Gergana Ivanova, Unbinding The Pillow Book: The Many Lives of a Japanese Classic, Columbia University Press, 2018. 240 pgs.
What is The Pillow Book? Most people with a background in Japanese culture could provide some of these facts: a Japanese literary classic, written by Sei Shônagon, a lady-in-waiting at the Heian court. It is also certainly the most widely known, read and translated work of the Japanese literary canon. A fascinating book published a few years ago by Valerie Henitiuk, Worlding Sei Shônagon, can prove it: her book is a compilation of forty-eight translations, into fourteen different languages, of The Pillow Book‘s opening passage, arguably the most famous lines in Japanese writing (excluding, of course, a handful of haikus)—and there are possibly a few more translations by now. But, as only happens with great classics, even people who have never opened the book have ideas about it, perhaps because they have read one of several modern adaptations, seen Peter Greenaway’s movie or merely know the title. The word pillow calls up images of intimacy, coziness and eroticism, and it is easy to conceive of the content of a pillow book as something similar to, say, Marquis de Sade’s La philosophie dans le boudoir. The fact that the author of The Pillow Book was a court lady-in-waiting, and the widespread image of the Heian age as close in atmosphere and spirit to eighteenth-century France, adds to this picture. But then we would not be taking into account the fact that the Japanese makura was not a bag of cloth stuffed with feathers, but rather a piece of wood, that the book’s title was most probably not chosen by Sei Shônagon, but by a copyist, or that there is very little eroticism in its pages.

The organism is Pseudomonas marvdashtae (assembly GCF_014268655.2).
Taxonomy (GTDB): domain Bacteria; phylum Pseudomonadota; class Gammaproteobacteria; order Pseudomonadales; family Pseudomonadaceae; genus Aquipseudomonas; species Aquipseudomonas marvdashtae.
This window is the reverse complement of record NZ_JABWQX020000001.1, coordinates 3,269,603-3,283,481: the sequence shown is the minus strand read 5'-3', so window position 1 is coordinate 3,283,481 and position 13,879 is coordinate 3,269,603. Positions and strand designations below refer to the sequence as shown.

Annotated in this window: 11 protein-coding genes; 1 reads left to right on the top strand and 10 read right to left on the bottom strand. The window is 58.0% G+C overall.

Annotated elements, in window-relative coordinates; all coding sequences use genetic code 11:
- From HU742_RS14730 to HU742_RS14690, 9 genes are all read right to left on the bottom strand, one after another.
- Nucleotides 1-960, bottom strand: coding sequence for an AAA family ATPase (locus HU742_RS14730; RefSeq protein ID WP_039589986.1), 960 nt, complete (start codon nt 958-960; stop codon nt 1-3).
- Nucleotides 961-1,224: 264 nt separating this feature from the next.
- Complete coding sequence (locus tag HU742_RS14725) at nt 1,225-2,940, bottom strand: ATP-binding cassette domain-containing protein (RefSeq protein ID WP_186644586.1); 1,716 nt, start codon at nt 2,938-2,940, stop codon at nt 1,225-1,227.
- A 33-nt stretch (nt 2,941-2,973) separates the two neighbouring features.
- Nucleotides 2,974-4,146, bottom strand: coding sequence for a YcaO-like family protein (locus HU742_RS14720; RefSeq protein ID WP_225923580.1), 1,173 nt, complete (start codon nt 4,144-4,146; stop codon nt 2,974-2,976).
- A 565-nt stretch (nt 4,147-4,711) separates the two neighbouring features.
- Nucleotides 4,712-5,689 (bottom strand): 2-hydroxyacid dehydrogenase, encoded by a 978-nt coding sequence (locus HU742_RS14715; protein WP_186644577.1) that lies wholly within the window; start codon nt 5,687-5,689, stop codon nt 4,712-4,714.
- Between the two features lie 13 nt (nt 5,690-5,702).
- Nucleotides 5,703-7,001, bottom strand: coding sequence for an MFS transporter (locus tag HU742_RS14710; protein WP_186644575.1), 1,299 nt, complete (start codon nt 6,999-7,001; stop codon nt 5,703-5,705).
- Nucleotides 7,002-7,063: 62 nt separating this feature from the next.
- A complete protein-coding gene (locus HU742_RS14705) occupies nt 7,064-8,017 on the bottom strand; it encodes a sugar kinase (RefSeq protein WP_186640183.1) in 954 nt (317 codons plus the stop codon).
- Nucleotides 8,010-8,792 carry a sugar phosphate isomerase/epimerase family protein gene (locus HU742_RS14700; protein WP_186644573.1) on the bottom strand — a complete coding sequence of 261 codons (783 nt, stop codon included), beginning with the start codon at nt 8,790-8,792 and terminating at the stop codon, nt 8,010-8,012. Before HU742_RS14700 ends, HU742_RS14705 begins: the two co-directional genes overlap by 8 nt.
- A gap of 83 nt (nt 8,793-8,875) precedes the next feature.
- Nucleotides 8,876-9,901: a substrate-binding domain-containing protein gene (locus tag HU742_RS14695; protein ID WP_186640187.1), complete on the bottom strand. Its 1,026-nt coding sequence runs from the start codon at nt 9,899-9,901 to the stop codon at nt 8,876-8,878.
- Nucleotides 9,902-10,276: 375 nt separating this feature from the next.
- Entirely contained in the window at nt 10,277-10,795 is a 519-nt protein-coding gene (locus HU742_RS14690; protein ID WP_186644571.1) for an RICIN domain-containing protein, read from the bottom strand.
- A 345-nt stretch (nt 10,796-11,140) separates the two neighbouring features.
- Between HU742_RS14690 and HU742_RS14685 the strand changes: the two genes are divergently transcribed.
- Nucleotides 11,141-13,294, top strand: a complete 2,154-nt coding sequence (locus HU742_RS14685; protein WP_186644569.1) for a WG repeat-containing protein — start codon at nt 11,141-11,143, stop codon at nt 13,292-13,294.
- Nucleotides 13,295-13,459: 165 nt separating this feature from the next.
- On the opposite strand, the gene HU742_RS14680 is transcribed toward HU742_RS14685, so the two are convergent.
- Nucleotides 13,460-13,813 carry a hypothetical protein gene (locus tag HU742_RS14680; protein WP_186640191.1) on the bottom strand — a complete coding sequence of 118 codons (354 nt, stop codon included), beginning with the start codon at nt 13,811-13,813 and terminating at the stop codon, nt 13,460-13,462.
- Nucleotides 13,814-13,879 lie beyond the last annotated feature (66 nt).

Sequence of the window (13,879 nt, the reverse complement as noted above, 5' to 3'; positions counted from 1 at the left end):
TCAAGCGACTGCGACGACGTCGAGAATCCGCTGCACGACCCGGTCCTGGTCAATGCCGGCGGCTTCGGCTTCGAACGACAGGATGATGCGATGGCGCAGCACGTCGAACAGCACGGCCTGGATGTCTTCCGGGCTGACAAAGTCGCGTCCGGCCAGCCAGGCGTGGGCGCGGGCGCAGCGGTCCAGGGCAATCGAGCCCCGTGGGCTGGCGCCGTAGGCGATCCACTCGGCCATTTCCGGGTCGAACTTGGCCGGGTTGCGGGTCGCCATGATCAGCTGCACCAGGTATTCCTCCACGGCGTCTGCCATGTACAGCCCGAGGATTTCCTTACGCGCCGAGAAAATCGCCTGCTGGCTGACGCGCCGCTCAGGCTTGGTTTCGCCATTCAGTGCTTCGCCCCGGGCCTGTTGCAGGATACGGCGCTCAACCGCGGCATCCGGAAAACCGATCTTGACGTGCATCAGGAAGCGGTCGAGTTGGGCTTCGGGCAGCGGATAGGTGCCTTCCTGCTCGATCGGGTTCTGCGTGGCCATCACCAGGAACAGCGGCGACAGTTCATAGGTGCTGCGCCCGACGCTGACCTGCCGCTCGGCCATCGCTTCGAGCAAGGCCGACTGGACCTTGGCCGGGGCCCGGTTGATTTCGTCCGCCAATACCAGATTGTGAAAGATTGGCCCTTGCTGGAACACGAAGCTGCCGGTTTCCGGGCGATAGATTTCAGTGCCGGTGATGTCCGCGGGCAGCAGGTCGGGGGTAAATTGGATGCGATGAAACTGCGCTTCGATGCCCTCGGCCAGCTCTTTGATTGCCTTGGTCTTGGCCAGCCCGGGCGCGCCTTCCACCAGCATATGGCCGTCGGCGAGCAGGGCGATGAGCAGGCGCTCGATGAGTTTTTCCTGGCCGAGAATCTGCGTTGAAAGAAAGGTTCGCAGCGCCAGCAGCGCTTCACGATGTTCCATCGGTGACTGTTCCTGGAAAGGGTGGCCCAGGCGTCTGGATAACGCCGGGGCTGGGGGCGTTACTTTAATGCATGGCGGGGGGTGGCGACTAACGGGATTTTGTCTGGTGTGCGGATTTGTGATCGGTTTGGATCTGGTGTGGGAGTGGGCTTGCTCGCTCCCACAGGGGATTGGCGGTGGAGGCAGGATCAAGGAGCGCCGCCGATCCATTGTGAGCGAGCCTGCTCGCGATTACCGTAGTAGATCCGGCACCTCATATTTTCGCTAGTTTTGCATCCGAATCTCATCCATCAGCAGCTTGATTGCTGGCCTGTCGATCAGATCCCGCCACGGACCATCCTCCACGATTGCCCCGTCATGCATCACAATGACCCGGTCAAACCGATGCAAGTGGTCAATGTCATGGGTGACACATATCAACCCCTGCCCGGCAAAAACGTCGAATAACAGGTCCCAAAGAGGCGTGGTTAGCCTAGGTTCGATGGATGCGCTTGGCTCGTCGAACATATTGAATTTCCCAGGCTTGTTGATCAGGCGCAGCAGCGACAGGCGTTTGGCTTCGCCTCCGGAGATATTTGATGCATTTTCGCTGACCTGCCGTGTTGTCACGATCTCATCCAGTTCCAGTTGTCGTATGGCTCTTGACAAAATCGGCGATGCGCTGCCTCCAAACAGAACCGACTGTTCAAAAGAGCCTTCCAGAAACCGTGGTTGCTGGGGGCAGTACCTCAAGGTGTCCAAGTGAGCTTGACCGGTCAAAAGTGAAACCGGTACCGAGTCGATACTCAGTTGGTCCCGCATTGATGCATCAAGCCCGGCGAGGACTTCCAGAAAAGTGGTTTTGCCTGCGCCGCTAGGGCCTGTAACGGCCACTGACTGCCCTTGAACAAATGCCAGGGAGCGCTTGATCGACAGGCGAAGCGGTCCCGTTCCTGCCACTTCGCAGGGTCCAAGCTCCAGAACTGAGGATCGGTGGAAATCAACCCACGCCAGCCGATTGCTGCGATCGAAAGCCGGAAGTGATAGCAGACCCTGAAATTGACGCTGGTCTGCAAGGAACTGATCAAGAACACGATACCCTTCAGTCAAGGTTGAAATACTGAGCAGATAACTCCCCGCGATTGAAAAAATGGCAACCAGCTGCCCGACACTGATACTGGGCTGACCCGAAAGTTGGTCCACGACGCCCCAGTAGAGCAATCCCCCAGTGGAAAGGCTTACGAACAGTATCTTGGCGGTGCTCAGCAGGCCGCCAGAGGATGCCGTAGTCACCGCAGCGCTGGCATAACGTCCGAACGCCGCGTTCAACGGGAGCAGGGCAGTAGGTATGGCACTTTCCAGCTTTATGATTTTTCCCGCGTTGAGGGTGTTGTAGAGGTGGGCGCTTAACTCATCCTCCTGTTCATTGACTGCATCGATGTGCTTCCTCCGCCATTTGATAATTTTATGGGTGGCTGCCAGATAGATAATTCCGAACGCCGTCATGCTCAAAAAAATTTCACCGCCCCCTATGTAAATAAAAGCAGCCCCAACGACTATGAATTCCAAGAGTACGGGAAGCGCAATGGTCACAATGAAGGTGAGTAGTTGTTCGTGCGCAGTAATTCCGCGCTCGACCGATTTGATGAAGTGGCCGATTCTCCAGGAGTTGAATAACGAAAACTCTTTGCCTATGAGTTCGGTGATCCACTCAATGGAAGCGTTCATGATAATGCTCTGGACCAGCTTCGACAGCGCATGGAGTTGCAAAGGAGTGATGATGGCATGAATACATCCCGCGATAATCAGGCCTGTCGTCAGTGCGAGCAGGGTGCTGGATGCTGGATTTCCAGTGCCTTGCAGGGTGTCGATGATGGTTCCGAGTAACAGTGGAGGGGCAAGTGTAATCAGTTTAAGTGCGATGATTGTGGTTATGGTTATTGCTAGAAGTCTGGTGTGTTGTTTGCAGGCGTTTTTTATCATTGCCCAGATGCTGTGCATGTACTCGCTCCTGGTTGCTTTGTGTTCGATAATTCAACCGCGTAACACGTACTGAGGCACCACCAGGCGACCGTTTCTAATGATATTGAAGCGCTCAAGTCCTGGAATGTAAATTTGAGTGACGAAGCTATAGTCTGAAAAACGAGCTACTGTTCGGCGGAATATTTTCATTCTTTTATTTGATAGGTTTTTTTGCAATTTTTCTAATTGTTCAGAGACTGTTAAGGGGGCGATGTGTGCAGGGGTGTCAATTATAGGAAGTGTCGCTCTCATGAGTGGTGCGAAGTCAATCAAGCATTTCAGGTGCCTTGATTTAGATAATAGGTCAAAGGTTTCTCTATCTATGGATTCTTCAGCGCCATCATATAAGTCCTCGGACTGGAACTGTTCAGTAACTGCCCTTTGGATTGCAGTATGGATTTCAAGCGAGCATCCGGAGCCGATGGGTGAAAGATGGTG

The problem is that we do not know, and probably never will, what the text Sei Shōnagon wrote actually looked like. There is no extant manuscript by her hand, and The Pillow Book has the reputation of being the Japanese literary work with the most significant number of textual variants. Not only the text itself, but the ideas about what kind of text it is, the way it has been edited and divided—as well as the number and nature of its sections (lists or catalogs, essays and diary-like passages)—is basically the result of twentieth-century scholarly work. Before arriving at its present state, the text has undergone endless metamorphosis, and the same can be said of its conception, reception, representation and reconstruction in the mind of readers, editors and translators. These two not parallel but intertwined stories are the subject of Gergana Ivanova’s Unbinding The Pillow Book: The Many Lives of a Japanese Classic. It is a deeply researched and carefully documented account of the book’s history and contains more than a few surprising findings and insights about the evolution of its material, as well as the ideal life of a text, against its contextual reality.